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The Land and The Vines Part 2 – The Vines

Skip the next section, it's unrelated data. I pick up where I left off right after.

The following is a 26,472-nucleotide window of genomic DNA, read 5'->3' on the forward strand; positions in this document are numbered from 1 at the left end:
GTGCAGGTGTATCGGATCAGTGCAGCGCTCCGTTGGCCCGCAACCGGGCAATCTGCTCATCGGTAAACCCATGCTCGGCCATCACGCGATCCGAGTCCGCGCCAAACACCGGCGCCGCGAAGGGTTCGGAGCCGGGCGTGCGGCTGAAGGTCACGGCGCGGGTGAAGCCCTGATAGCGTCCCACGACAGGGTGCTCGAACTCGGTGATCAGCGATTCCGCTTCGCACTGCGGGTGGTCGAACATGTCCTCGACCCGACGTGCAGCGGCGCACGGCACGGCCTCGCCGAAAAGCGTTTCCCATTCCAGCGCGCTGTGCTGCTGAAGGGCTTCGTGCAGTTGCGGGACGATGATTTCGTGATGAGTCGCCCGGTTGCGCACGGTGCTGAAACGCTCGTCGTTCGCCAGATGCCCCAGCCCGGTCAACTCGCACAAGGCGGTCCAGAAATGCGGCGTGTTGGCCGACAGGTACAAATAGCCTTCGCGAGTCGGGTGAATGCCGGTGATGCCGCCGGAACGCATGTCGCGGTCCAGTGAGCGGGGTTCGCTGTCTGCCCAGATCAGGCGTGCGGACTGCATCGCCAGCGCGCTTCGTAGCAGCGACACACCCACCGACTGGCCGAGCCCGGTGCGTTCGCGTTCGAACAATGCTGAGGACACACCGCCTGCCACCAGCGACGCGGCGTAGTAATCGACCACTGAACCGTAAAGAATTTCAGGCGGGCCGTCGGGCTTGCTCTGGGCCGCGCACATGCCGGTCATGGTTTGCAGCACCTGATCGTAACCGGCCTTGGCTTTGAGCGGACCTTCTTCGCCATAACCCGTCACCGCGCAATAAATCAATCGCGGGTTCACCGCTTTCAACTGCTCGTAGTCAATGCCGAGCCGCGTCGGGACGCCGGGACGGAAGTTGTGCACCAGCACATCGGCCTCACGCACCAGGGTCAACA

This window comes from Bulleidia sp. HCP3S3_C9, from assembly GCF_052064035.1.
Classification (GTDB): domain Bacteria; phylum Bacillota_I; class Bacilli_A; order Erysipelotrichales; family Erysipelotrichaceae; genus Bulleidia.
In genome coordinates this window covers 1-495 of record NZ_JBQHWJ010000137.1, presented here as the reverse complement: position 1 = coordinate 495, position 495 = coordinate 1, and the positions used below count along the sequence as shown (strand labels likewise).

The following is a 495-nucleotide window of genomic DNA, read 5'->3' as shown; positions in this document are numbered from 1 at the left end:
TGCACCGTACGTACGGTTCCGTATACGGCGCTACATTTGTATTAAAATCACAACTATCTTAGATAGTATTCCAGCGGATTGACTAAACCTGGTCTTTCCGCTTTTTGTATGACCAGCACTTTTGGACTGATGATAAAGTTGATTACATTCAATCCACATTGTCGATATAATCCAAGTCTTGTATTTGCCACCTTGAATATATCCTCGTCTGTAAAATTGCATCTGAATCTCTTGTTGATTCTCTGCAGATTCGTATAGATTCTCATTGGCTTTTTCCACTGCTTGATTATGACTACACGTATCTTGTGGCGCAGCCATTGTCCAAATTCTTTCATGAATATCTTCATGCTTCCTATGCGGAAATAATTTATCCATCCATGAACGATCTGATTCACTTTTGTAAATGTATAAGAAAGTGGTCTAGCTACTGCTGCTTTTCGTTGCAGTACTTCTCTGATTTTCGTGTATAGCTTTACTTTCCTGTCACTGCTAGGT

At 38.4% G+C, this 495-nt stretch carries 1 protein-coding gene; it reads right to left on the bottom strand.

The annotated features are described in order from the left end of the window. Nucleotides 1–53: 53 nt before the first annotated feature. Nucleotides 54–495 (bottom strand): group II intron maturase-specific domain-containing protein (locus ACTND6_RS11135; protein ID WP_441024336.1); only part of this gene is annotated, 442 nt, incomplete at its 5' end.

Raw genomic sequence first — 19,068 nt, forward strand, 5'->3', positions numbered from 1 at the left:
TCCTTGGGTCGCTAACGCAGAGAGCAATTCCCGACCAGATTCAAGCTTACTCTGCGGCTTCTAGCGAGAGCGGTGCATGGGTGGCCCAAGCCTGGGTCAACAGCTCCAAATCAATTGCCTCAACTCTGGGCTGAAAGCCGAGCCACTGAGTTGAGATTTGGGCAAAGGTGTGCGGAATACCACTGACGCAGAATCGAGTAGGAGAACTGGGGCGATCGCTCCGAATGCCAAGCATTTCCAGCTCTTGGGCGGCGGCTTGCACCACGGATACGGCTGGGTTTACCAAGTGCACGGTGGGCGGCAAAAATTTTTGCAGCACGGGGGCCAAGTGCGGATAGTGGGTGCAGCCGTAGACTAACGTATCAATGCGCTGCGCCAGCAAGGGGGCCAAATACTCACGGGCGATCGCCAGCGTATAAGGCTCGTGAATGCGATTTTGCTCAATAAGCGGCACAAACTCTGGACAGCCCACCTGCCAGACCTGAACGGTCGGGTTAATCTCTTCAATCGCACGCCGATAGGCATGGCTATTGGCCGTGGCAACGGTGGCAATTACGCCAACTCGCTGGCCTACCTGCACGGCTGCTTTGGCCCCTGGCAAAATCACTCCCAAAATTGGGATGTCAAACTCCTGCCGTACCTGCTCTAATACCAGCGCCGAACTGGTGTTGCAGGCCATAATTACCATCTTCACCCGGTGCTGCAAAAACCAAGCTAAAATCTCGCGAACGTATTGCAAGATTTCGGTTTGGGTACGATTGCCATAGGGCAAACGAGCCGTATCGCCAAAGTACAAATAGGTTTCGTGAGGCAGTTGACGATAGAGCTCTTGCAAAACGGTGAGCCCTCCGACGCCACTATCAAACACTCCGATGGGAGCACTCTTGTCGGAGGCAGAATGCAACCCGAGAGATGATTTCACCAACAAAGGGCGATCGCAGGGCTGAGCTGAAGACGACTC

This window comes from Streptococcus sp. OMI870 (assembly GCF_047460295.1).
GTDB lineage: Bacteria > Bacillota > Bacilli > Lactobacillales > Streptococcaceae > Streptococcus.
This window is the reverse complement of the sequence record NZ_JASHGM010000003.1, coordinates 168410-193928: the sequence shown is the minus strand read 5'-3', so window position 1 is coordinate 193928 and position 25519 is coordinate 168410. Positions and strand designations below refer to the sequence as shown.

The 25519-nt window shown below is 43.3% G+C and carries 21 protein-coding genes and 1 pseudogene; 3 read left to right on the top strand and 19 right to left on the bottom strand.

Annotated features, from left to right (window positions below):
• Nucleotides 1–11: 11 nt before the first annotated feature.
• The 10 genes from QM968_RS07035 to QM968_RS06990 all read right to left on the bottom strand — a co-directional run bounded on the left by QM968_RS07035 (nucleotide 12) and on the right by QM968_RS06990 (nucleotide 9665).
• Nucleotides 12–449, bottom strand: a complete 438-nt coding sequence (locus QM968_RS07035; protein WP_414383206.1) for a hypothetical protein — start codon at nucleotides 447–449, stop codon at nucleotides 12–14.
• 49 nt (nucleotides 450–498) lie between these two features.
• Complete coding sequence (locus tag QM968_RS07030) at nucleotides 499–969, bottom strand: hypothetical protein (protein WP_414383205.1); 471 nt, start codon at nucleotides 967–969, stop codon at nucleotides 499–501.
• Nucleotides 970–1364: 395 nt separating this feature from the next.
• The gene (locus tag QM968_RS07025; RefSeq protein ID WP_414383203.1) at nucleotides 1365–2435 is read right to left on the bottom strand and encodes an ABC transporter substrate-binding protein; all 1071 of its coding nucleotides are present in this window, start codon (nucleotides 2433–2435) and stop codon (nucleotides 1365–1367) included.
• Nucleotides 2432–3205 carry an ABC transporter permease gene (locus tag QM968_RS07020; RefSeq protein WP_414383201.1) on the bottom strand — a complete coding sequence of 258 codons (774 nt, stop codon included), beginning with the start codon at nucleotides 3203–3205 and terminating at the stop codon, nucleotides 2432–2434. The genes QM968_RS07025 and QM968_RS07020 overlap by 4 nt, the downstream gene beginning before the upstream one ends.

By the turn of the 19th Century, Ugni Blanc had replaced Folle Blanch and Colombard as the most widely used grape for producing Cognac. Grafted onto a new rootstock it helped the Cognaçaise rebuild their industry after the Phylloxera outbreak. At about the same time producers started to plant their vines in rows, rather than the uneven bush planting method used previously, and a greater concentration of vines per hectare was achieved. More recently this has enabled the use of grape-picking machines and with careful pruning the vines, which are now grown on wires, reach a height of 1.2 – 1.5m. Although vine planting is controlled, at a maximum of 3000 per hectare, recent improvements in viniculture have seen the level of alcohol per hectare produced significantly increase. However, weather is still the biggest factor in determining the quality of the harvest and thankfully for the last 20 years it has been pretty good.  A great recent vintage to demonstrate the quality is Hermitage 2005 Cognac; try it you won’t be disappointed.